In my college English courses, I remember studying Greek tragedies. We learned that these plays were compelling entertainment to the extent they leveraged two emotions: pity and fear. Pity for the protagonist whose life was in shambles, and fear that a similar fate may befall the audience members. The end of each play was marked by a catharsis—a realization by the protagonist that his troubles are a direct result of his actions, and the knowledge of how to make things right moving forward. Like most businesspeople, I love stories of successful companies as well as those whose decisions lead to their demise. The best stories are those with distinct watershed moments, turning points that either lead to great success or serious setbacks. Virtually every company can identify at least one of these situations in its past, and thanks to the benefit of 20/20 hindsight, the correct path is always crystal clear.
Because real life requires timely decisions when we sometimes feel like we’re flying blind, that’s what makes it so important that we learn from other companies’ victories and missteps. In a piece published on January 20, Bradley Hartmann does an exceptional job exploring Southwest Airlines and its Christmas 2022 epic technology meltdown. You can read Bradley’s entertaining and informative deep dive here: shorturl.at/nrzBN.
In a nutshell, Southwest Airlines says it cancelled more than 16,700 flights between December 21-31, 2022, which could cost the company more than $825 million. While there were a number of factors at play, the company’s outdated technology is in the spotlight. President and CEO Bob Jordan addressed this specifically when he wrote on January 17, “We are currently budgeted to spend more than $1 billion of our annual operating plan on investments, upgrades, and maintenance of our IT systems.”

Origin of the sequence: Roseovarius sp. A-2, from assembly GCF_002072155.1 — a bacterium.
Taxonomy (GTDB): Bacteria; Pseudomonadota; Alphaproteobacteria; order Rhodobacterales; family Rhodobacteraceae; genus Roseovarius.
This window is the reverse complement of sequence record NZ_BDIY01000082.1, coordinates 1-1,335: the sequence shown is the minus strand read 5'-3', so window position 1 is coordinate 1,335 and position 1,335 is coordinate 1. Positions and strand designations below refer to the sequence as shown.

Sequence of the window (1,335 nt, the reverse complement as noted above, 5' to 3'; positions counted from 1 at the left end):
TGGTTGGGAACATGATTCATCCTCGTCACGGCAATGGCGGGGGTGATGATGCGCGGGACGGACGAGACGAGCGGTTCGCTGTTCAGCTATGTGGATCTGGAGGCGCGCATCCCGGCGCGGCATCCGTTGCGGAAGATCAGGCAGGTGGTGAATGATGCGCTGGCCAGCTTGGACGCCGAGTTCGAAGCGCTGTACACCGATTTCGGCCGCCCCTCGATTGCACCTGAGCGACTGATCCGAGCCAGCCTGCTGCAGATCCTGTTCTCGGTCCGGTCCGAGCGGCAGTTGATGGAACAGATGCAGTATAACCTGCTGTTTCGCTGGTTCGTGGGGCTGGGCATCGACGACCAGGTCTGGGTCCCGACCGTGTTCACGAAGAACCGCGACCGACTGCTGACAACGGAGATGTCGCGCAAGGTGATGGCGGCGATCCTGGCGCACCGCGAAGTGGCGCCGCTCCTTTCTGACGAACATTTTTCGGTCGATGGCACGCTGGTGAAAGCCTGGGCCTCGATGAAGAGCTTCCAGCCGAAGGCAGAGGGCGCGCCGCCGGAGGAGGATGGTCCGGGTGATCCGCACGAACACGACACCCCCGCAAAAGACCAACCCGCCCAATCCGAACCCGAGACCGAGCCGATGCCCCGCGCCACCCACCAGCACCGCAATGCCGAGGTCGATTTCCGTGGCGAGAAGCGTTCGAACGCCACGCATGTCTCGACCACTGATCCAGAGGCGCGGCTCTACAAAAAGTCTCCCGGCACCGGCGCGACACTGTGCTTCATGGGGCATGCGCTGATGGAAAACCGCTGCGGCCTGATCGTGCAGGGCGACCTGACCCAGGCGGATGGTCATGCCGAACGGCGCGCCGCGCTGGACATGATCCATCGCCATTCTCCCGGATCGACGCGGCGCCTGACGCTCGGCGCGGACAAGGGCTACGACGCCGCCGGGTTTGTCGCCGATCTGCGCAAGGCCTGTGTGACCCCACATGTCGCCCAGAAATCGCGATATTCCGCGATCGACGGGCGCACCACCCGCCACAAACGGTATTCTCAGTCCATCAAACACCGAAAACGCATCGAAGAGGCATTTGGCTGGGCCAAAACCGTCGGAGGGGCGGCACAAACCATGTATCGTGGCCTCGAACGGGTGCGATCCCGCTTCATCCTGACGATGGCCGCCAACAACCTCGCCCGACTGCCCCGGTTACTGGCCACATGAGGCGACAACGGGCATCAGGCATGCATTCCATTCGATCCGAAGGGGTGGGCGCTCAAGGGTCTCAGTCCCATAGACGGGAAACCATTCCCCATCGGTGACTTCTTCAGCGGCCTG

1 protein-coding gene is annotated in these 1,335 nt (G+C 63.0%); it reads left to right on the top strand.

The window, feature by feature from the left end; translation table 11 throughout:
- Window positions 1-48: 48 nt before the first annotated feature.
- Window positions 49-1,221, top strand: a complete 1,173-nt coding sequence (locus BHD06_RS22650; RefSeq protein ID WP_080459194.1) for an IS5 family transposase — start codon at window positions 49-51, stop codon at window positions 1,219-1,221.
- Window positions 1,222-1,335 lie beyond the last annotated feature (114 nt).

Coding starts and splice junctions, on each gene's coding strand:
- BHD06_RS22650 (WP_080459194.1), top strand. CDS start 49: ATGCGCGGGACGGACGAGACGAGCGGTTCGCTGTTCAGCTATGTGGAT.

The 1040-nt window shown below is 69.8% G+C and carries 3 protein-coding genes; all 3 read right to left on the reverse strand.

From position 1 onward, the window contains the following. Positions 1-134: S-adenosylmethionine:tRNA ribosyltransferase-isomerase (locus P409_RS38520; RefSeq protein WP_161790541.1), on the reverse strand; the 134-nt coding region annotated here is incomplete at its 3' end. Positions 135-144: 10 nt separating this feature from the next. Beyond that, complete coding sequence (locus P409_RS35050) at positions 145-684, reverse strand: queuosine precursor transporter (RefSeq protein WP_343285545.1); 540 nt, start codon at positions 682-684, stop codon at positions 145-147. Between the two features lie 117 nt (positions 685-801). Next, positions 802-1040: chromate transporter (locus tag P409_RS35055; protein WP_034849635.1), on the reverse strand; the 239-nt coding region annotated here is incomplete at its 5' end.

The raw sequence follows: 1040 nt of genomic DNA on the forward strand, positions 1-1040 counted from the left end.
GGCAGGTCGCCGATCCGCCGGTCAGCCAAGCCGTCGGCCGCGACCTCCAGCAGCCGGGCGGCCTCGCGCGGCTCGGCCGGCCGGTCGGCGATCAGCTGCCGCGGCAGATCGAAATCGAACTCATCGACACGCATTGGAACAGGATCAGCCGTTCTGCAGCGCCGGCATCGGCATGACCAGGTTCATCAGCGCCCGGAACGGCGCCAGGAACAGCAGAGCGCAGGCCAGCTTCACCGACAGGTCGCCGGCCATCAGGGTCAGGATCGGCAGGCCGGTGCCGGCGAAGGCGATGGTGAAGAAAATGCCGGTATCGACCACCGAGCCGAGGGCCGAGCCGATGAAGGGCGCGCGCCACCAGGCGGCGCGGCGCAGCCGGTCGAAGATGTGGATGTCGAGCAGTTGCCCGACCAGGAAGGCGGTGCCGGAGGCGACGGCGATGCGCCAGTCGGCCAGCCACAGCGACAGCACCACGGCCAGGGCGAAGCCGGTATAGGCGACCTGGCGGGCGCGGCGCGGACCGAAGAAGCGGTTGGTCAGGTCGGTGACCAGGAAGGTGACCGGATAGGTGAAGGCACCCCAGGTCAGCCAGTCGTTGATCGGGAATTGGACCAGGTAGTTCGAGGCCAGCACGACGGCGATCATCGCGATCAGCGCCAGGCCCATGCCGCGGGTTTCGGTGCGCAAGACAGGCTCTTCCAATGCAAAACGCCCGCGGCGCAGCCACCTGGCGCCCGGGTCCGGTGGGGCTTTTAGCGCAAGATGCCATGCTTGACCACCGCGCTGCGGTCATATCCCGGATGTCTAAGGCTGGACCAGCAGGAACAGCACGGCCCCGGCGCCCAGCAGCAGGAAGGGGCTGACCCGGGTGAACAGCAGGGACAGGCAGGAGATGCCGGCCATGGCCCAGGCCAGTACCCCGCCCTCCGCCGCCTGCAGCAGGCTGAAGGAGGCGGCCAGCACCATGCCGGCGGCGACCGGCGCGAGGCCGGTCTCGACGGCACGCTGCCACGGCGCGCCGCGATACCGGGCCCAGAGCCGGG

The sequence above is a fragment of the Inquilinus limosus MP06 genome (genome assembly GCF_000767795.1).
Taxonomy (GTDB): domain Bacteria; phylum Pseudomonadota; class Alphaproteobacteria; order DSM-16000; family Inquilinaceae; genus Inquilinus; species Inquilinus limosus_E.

As Bradley points out, Southwest Airlines’ leadership probably delayed investing in a major technology upgrade for the same reason many of us delay upgrading our obsolete systems. “Costs a ton of money. Takes forever to implement. Employees resist change. It frustrates your customers.”
While our business may seem very different from an airline, it’s a fact that we’re both in the logistics business (they move people; we move materials). And technology is allowing us to work better and smarter than ever before. For me, the takeaway from this story is that technology is a tool, and it’s up to us to make sure we have the right tools in the right hands. If we rely on a tool past its expiration date, we do so at our peril.
Thankfully, we’re part of a community that’s known for sharing both its successes and its cautionary tales. That’s why the LBM Strategies Conference continues to grow, and how it enables and empowers LBM pros like you to thrive in a wildly competitive market. Here’s to working together, and to learning from cautionary tales from other industries.
— Rick Schumacher
Executive Editor & Publisher